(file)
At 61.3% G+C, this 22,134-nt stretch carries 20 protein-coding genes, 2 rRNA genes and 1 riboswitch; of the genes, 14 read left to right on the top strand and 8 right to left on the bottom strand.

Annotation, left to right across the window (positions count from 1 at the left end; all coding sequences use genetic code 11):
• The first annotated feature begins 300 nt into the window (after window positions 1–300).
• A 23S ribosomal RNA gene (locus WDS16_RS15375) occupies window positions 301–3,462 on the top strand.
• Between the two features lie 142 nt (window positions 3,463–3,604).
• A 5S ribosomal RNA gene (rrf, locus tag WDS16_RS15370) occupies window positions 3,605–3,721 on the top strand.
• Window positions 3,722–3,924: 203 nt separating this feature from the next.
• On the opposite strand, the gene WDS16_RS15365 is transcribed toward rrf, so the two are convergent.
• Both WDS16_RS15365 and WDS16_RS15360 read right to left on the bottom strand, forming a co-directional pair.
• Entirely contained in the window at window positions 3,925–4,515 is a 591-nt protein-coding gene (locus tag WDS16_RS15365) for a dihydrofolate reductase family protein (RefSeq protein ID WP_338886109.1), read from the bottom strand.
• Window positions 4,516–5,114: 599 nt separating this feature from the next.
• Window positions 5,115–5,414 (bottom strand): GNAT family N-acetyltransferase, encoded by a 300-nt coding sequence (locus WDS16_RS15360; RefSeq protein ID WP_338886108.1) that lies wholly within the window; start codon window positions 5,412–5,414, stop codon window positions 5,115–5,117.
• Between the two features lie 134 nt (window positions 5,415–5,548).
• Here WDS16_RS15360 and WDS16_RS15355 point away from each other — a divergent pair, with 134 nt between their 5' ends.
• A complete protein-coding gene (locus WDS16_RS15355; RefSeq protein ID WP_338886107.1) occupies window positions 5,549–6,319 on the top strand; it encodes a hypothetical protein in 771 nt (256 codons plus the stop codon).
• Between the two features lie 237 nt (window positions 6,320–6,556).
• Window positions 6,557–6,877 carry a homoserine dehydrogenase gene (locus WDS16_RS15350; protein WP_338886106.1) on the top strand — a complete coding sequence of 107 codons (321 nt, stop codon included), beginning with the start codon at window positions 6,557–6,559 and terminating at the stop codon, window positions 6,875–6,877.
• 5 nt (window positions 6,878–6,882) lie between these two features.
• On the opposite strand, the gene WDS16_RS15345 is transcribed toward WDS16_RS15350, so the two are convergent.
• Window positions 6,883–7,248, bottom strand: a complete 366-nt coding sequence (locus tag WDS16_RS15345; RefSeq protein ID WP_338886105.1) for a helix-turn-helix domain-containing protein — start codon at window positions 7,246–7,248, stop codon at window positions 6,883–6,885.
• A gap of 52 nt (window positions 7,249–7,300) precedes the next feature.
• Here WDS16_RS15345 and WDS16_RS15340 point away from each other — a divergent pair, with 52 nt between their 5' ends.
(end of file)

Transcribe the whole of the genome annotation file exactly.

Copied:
At 61.3% G+C, this 22,134-nt stretch carries 20 protein-coding genes, 2 rRNA genes and 1 riboswitch; of the genes, 14 read left to right on the top strand and 8 right to left on the bottom strand.

Annotation, left to right across the window (positions count from 1 at the left end; all coding sequences use genetic code 11):
• The first annotated feature begins 300 nt into the window (after window positions 1–300).
• A 23S ribosomal RNA gene (locus WDS16_RS15375) occupies window positions 301–3,462 on the top strand.
• Between the two features lie 142 nt (window positions 3,463–3,604).
• A 5S ribosomal RNA gene (rrf, locus tag WDS16_RS15370) occupies window positions 3,605–3,721 on the top strand.
• Window positions 3,722–3,924: 203 nt separating this feature from the next.
• On the opposite strand, the gene WDS16_RS15365 is transcribed toward rrf, so the two are convergent.
• Both WDS16_RS15365 and WDS16_RS15360 read right to left on the bottom strand, forming a co-directional pair.
• Entirely contained in the window at window positions 3,925–4,515 is a 591-nt protein-coding gene (locus tag WDS16_RS15365) for a dihydrofolate reductase family protein (RefSeq protein ID WP_338886109.1), read from the bottom strand.
• Window positions 4,516–5,114: 599 nt separating this feature from the next.
• Window positions 5,115–5,414 (bottom strand): GNAT family N-acetyltransferase, encoded by a 300-nt coding sequence (locus WDS16_RS15360; RefSeq protein ID WP_338886108.1) that lies wholly within the window; start codon window positions 5,412–5,414, stop codon window positions 5,115–5,117.
• Between the two features lie 134 nt (window positions 5,415–5,548).
• Here WDS16_RS15360 and WDS16_RS15355 point away from each other — a divergent pair, with 134 nt between their 5' ends.
• A complete protein-coding gene (locus WDS16_RS15355; RefSeq protein ID WP_338886107.1) occupies window positions 5,549–6,319 on the top strand; it encodes a hypothetical protein in 771 nt (256 codons plus the stop codon).
• Between the two features lie 237 nt (window positions 6,320–6,556).
• Window positions 6,557–6,877 carry a homoserine dehydrogenase gene (locus WDS16_RS15350; protein WP_338886106.1) on the top strand — a complete coding sequence of 107 codons (321 nt, stop codon included), beginning with the start codon at window positions 6,557–6,559 and terminating at the stop codon, window positions 6,875–6,877.
• 5 nt (window positions 6,878–6,882) lie between these two features.
• On the opposite strand, the gene WDS16_RS15345 is transcribed toward WDS16_RS15350, so the two are convergent.
• Window positions 6,883–7,248, bottom strand: a complete 366-nt coding sequence (locus tag WDS16_RS15345; RefSeq protein ID WP_338886105.1) for a helix-turn-helix domain-containing protein — start codon at window positions 7,246–7,248, stop codon at window positions 6,883–6,885.
• A gap of 52 nt (window positions 7,249–7,300) precedes the next feature.
• Here WDS16_RS15345 and WDS16_RS15340 point away from each other — a divergent pair, with 52 nt between their 5' ends.